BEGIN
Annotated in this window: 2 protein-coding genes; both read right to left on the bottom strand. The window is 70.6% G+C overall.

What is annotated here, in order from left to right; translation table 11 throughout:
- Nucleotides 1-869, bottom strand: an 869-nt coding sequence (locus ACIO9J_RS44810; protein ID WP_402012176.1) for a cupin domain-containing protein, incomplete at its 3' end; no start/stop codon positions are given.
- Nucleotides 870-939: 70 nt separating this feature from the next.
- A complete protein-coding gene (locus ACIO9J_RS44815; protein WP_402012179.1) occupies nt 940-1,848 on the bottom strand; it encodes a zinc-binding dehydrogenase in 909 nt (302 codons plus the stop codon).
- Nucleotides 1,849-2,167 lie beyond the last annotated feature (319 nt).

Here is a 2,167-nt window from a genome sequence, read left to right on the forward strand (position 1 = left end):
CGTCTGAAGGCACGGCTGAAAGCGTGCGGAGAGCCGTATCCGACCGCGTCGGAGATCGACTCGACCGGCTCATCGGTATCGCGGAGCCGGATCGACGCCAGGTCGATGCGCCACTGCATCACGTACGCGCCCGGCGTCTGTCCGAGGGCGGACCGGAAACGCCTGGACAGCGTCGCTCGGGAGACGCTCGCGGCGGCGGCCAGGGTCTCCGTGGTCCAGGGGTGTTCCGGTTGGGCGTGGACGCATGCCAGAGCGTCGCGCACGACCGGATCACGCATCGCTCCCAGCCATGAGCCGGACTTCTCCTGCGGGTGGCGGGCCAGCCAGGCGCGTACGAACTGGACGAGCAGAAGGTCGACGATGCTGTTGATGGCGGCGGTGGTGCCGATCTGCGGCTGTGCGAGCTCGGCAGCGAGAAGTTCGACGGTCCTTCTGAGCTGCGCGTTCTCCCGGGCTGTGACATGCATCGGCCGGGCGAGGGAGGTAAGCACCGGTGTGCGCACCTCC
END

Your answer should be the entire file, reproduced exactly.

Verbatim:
Annotated in this window: 2 protein-coding genes; both read right to left on the bottom strand. The window is 70.6% G+C overall.

What is annotated here, in order from left to right; translation table 11 throughout:
- Nucleotides 1-869, bottom strand: an 869-nt coding sequence (locus ACIO9J_RS44810; protein ID WP_402012176.1) for a cupin domain-containing protein, incomplete at its 3' end; no start/stop codon positions are given.
- Nucleotides 870-939: 70 nt separating this feature from the next.
- A complete protein-coding gene (locus ACIO9J_RS44815; protein WP_402012179.1) occupies nt 940-1,848 on the bottom strand; it encodes a zinc-binding dehydrogenase in 909 nt (302 codons plus the stop codon).
- Nucleotides 1,849-2,167 lie beyond the last annotated feature (319 nt).

Here is a 2,167-nt window from a genome sequence, read left to right on the forward strand (position 1 = left end):
CGTCTGAAGGCACGGCTGAAAGCGTGCGGAGAGCCGTATCCGACCGCGTCGGAGATCGACTCGACCGGCTCATCGGTATCGCGGAGCCGGATCGACGCCAGGTCGATGCGCCACTGCATCACGTACGCGCCCGGCGTCTGTCCGAGGGCGGACCGGAAACGCCTGGACAGCGTCGCTCGGGAGACGCTCGCGGCGGCGGCCAGGGTCTCCGTGGTCCAGGGGTGTTCCGGTTGGGCGTGGACGCATGCCAGAGCGTCGCGCACGACCGGATCACGCATCGCTCCCAGCCATGAGCCGGACTTCTCCTGCGGGTGGCGGGCCAGCCAGGCGCGTACGAACTGGACGAGCAGAAGGTCGACGATGCTGTTGATGGCGGCGGTGGTGCCGATCTGCGGCTGTGCGAGCTCGGCAGCGAGAAGTTCGACGGTCCTTCTGAGCTGCGCGTTCTCCCGGGCTGTGACATGCATCGGCCGGGCGAGGGAGGTAAGCACCGGTGTGCGCACCTCC